A new one costs Â£70,000 so how about a used one from under Â£3000 instead?
Good as the new Mercedes-Benz CLS four-door couple is, upwards of Â£70k for a decent spec is a lot in anyoneâ€™s book. The range starts at over Â£57k, for goodness sake. But you donâ€™t have to spend that much to get into a CLS. Nowhere near it, in fact. How does a CLS for just Â£2750 sound to you?
OK, itâ€™s not a new one. Itâ€™s a first-generation 2006 320 CDI example, with lots of miles. But thatâ€™s nothing for a Merc and many argue the first-generation car is actually prettier than the current one. Itâ€™s a large and stylish coupe that will still make its four passengers feel good about themselves. Itâ€™s no wonder the E-Class-derived model was a trend-setter back at launch in 2005.
Early versions were a 268bhp 3.5-litre V6 called the CLS350, a 221bhp V6 diesel CLS320 CDI, a 302bhp 5.0-litre V8 CLS500 and a supercharged 5.4-litre V8 CLS55 AMG producing 469bhp. Those two range-toppers were updated in less than a year; the 5.0-litre V8 became a 5.5-litre, and the 55 AMG became the 507bhp 6.2-litre V8 63 AMG.
All cars had rear-wheel drive and a seven-speed automatic gearbox as standard; air suspension was optional. All cars had at least partial leather seats, with electric operation, while climate control, parking sensors and adaptive cruise control were also included.
By 2008, a mild facelift introduced LED rear lights, three-spoke steering wheel and a modernised infotainment system. Spot these cars from a two-louvre grille instead of four louvres. The 350 petrol became the more economical 288bhp 350 CGI and, a year later, the 320 CDI became the 350 CDI.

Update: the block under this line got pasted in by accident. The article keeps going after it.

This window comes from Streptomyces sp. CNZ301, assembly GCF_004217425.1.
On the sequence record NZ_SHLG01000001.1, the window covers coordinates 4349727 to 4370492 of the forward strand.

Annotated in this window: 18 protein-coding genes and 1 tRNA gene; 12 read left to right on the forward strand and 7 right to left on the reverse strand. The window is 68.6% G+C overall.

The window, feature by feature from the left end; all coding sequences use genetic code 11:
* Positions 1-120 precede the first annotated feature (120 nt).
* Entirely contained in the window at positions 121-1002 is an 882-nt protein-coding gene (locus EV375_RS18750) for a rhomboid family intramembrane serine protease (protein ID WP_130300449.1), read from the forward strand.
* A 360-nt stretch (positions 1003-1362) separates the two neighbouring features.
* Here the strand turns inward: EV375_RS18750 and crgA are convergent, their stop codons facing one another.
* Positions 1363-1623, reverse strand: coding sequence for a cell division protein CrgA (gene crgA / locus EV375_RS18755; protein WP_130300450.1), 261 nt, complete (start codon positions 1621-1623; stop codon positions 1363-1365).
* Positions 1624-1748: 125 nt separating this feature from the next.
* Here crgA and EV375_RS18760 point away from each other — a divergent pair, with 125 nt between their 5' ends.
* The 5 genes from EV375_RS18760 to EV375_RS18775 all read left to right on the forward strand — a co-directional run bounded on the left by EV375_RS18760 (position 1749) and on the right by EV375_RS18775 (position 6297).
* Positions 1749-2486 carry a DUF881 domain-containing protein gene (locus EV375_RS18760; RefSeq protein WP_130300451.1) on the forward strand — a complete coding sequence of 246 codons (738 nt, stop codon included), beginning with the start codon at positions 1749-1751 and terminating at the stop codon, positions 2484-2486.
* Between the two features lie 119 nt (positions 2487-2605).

Most commonplace are diesels, and 350 petrols: the CLS55 and 63 are rare and ruinously expensive to run. Early petrol cars can be troublesome too though, meaning the diesel is the best buy: Mike McCarthy of Star Motor Service says heâ€™d always go for a 320 CDI. â€œI have an E-Class with the same engine. Itâ€™s done 220,000 miles and is smooth and trouble-free.â€
The CLS is a good seller, he says, because itâ€™s good looking and comfortable. â€œThe main issues are balancer shafts on early petrols, the gearbox speed sensor on petrols and diesels (holding onto gears is a giveaway), and the diesel enginesâ€™ inlet port shut-off motors.â€ They are located beneath the turbo â€“ and McCarthy advises anyone whoâ€™s fitting a new turbo also replaces the shut-off motor regardless. Otherwise, itâ€™s a six-hour repair jobâ€¦
If youâ€™re checking out a used CLS, itâ€™s also worth getting it on a ramp and checking the condition of the rear springs: they can break. If it has air suspension, look around the pump and system for signs of corrosion. While youâ€™re poking around the body, look for parking scrapes (itâ€™s a big car) and scuffed alloy wheels.
Inside, the cabin is robust, but the driverâ€™s seat bolster can wear on cars with high mileages. Electrics are tough too: the most common problem is the wiring for the rear brake lights â€“ it passes close to the boot hinge and, if it gets pinched, it can wear through.
What to pay:
Â£2750-Â£5000Â â€“ 2005-06 320 CDI and 350 petrol with high miles
Â£7000-Â£8500Â â€“ 09-on facelifted cars, 350 CDIs with high miles, early CLS500
Â£8500-Â£10,000Â â€“ Lower-mileage 350 CDI
Â£10,000-Â£11,500Â â€“ 2010-11 350 CDI
Â£14,000-Â£16,500Â â€“ CLS 55 and 63 AMG territory